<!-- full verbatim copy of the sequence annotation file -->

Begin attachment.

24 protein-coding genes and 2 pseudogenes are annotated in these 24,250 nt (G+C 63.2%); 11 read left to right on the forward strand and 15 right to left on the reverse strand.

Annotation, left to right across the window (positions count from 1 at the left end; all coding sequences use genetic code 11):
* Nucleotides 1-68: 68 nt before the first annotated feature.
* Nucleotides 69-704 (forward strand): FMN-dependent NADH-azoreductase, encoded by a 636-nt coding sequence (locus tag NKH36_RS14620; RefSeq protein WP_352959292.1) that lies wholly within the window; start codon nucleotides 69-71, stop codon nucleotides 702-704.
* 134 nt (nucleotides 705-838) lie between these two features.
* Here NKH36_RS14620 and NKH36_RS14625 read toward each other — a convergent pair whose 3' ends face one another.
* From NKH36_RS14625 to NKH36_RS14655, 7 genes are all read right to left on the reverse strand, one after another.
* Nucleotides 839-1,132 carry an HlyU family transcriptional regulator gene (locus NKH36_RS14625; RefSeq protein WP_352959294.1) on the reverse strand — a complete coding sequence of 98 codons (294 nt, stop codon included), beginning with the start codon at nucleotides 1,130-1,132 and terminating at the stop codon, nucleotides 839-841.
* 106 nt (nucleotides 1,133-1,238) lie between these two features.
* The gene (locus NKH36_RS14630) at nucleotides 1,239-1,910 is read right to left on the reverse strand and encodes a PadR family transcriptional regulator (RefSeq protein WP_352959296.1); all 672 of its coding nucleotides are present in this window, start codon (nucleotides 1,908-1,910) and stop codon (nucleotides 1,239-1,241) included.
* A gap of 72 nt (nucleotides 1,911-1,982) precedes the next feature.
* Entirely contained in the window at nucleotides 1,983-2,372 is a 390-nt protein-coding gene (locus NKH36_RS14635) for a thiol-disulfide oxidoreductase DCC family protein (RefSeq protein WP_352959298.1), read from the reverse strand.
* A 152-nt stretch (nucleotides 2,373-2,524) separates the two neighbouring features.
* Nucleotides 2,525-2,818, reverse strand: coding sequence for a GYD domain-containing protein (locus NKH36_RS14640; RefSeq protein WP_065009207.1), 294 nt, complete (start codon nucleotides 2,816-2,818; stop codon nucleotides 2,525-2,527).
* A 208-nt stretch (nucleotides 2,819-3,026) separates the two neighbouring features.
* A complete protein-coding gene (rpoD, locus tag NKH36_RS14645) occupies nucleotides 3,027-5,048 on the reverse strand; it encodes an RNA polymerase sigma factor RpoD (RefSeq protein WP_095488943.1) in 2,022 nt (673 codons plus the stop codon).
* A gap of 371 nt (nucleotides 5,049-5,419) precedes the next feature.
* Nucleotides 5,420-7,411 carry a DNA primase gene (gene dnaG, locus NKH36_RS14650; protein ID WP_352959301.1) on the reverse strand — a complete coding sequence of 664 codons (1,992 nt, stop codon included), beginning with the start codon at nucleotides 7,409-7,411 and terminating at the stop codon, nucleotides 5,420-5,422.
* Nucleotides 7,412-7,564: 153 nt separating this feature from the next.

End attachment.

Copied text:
24 protein-coding genes and 2 pseudogenes are annotated in these 24,250 nt (G+C 63.2%); 11 read left to right on the forward strand and 15 right to left on the reverse strand.

Annotation, left to right across the window (positions count from 1 at the left end; all coding sequences use genetic code 11):
* Nucleotides 1-68: 68 nt before the first annotated feature.
* Nucleotides 69-704 (forward strand): FMN-dependent NADH-azoreductase, encoded by a 636-nt coding sequence (locus tag NKH36_RS14620; RefSeq protein WP_352959292.1) that lies wholly within the window; start codon nucleotides 69-71, stop codon nucleotides 702-704.
* 134 nt (nucleotides 705-838) lie between these two features.
* Here NKH36_RS14620 and NKH36_RS14625 read toward each other — a convergent pair whose 3' ends face one another.
* From NKH36_RS14625 to NKH36_RS14655, 7 genes are all read right to left on the reverse strand, one after another.
* Nucleotides 839-1,132 carry an HlyU family transcriptional regulator gene (locus NKH36_RS14625; RefSeq protein WP_352959294.1) on the reverse strand — a complete coding sequence of 98 codons (294 nt, stop codon included), beginning with the start codon at nucleotides 1,130-1,132 and terminating at the stop codon, nucleotides 839-841.
* 106 nt (nucleotides 1,133-1,238) lie between these two features.
* The gene (locus NKH36_RS14630) at nucleotides 1,239-1,910 is read right to left on the reverse strand and encodes a PadR family transcriptional regulator (RefSeq protein WP_352959296.1); all 672 of its coding nucleotides are present in this window, start codon (nucleotides 1,908-1,910) and stop codon (nucleotides 1,239-1,241) included.
* A gap of 72 nt (nucleotides 1,911-1,982) precedes the next feature.
* Entirely contained in the window at nucleotides 1,983-2,372 is a 390-nt protein-coding gene (locus NKH36_RS14635) for a thiol-disulfide oxidoreductase DCC family protein (RefSeq protein WP_352959298.1), read from the reverse strand.
* A 152-nt stretch (nucleotides 2,373-2,524) separates the two neighbouring features.
* Nucleotides 2,525-2,818, reverse strand: coding sequence for a GYD domain-containing protein (locus NKH36_RS14640; RefSeq protein WP_065009207.1), 294 nt, complete (start codon nucleotides 2,816-2,818; stop codon nucleotides 2,525-2,527).
* A 208-nt stretch (nucleotides 2,819-3,026) separates the two neighbouring features.
* A complete protein-coding gene (rpoD, locus tag NKH36_RS14645) occupies nucleotides 3,027-5,048 on the reverse strand; it encodes an RNA polymerase sigma factor RpoD (RefSeq protein WP_095488943.1) in 2,022 nt (673 codons plus the stop codon).
* A gap of 371 nt (nucleotides 5,049-5,419) precedes the next feature.
* Nucleotides 5,420-7,411 carry a DNA primase gene (gene dnaG, locus NKH36_RS14650; protein ID WP_352959301.1) on the reverse strand — a complete coding sequence of 664 codons (1,992 nt, stop codon included), beginning with the start codon at nucleotides 7,409-7,411 and terminating at the stop codon, nucleotides 5,420-5,422.
* Nucleotides 7,412-7,564: 153 nt separating this feature from the next.